Paige Guggemos and Chris Cloud hovered over a pair of pies at Element Pizza in northeast Minneapolis. The scent of a spicy buffalo chicken pizza hung in the air as an easygoing Sunday conversation took a sudden, weighty turn.
Unlike swing-state politicians, the two were taking hard line stances on hot-button issues that have divided society for years.
Are Hawaiian pizzas legit? Totally. Taco pizzas? For sure.
“It’s like, ‘Whoa. It’s a taco and a pizza,’ ” Cloud propounded.
OK, it’s not Israel-Palestine vexing, but it shows how seriously they take their tomato-sauced treats. So seriously that this weekend they have organized a pizza-themed overnight retreat — think summer camp for pepperoni-scarfing adults. Saturday’s first-ever Pizza Camp in Maple Plain will bring roughly 50 pizza lovers to the Baker Park Reserve’s rustic Near Wilderness Settlement for a day of pizza and pizza-related activities (i.e. “Capture the Pizza”) with a little archery, canoeing, rock climbing or nature photography mixed in.
“It’s definitely quirky and I think people who signed up are in for the experience,” Guggemos said.
The mozzarella bash traces back to last summer when Guggemos created the Facebook page Minneapolis Pizza Club.
“Pizza Club started as me eating pizza. It was kind of a joke, honestly,” the 27-year-old south Minneapolis artist admits.
But a party of one quickly turned into a monthly or semimonthly gathering of 20 to 40 crust crusaders for potluck feasts. The sold-out Pizza Camp is the group’s first public event. Campers will bunk in wooden cabins without electricity (so leave the Pizzazz oven at home) and can bring their own beer and wine (park rules prohibit the hard stuff). The $49 fee includes lodging, activities, three “pizza-centric meals” and a Pizza Camp 2014 T-shirt like the one from Camp Kitchi-whatever you wore in grade school. And don’t forget your slice-shaped nametag.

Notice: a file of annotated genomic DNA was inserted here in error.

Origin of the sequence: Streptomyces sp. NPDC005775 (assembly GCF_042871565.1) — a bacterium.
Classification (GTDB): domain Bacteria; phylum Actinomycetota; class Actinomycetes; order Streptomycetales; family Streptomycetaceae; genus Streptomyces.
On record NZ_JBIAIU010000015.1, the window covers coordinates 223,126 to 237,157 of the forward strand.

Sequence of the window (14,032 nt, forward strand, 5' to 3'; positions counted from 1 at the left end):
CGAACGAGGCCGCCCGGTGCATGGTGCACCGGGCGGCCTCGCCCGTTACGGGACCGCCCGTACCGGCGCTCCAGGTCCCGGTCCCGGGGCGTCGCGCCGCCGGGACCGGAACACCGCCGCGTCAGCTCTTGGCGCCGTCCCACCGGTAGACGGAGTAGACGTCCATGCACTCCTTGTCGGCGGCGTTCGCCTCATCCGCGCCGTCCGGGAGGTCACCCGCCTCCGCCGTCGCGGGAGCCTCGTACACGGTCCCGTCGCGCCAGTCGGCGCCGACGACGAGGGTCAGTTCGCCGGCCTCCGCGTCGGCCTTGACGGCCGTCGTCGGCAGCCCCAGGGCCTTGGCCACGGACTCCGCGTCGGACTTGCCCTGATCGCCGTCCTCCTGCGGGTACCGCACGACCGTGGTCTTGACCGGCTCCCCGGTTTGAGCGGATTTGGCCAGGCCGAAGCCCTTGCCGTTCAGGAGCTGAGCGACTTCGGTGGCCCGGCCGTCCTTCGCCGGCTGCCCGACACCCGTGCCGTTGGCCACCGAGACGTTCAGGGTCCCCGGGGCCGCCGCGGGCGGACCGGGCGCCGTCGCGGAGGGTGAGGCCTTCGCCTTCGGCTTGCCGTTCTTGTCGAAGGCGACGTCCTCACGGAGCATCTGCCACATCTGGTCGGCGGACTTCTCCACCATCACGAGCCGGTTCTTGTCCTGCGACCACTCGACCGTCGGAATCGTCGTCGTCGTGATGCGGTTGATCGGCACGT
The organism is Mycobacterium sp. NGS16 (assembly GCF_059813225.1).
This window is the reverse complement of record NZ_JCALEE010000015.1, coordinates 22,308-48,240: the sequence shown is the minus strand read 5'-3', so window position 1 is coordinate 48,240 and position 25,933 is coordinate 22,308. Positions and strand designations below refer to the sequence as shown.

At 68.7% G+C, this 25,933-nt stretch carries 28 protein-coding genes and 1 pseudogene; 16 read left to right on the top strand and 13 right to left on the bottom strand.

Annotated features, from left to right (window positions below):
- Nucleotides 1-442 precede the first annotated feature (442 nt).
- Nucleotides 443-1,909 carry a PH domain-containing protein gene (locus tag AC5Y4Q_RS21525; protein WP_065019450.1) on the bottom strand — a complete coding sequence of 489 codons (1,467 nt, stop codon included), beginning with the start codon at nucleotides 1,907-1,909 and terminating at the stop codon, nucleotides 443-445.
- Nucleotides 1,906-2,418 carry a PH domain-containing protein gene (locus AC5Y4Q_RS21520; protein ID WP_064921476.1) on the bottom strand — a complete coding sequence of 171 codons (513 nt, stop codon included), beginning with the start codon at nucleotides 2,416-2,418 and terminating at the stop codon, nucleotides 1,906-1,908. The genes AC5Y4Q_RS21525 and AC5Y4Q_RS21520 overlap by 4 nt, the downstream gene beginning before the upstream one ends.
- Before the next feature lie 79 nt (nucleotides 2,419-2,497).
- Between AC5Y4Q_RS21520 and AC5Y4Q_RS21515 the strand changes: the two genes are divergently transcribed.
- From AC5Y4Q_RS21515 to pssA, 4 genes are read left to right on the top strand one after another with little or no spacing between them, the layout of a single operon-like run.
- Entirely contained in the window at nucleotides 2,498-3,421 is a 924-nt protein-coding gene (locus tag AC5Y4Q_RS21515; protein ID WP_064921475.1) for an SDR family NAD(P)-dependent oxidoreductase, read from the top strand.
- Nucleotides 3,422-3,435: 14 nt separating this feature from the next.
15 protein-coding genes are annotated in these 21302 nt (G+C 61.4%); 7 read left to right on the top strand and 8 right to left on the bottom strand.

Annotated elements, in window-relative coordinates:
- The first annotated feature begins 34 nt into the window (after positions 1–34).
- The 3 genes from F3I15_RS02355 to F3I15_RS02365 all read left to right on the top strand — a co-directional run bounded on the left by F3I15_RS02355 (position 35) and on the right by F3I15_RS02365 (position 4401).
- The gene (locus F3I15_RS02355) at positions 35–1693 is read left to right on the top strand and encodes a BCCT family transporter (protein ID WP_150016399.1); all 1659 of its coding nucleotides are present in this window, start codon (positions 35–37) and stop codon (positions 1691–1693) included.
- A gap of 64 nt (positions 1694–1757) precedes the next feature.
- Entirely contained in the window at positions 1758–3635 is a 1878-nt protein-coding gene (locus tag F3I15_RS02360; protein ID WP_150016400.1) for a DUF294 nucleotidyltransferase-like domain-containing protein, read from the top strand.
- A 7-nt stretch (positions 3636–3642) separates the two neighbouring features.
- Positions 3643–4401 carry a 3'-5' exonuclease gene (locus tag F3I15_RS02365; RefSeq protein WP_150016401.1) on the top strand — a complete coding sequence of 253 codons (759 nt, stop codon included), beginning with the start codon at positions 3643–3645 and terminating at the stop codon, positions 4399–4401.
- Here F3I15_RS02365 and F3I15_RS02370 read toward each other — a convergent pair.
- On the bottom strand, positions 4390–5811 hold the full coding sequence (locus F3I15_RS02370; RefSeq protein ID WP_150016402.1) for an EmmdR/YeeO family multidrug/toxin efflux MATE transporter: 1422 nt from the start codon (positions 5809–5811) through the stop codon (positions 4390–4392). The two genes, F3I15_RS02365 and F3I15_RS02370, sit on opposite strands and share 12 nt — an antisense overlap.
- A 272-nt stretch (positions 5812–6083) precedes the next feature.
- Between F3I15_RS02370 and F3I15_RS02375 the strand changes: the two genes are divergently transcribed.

“Unlike those camps, nothing is mandatory at Pizza Camp,” said Cloud, 31. “There will be elements of that summer camp vibe, but we’re also grown adults and want to do our own thing.”
As a co-organizer of late-’90s/early-aughts dance night Forever Young, Cloud is no stranger to throwing nostalgic parties while Guggemos, a veteran slice slinger at Pizza Luce Uptown, knows the power of pizza. When she was a student at Minneapolis College of Art and Design, she ran several clubs and free ’za was the best way to boost attendance.
“They weren’t coming for the clubs, they were coming for the pizza,” said Guggemos, who’s now involved with the Living Proof Print Collective. (If you bake them they will come?)
Even if the Ninja Turtles’ favorite fare is “the glue of the food pyramid” as Cloud suggests, isn’t it possible that with all the pie-tied antics in 24 hours that people could get burnt out — like a blackened crust — on pizza?
“We have your emergency contact number and we won’t hesitate to call them to bring you home if you overdose on pizza,” Guggemos joked.
Michael Rietmulder writes about beer, cocktails and nightlife.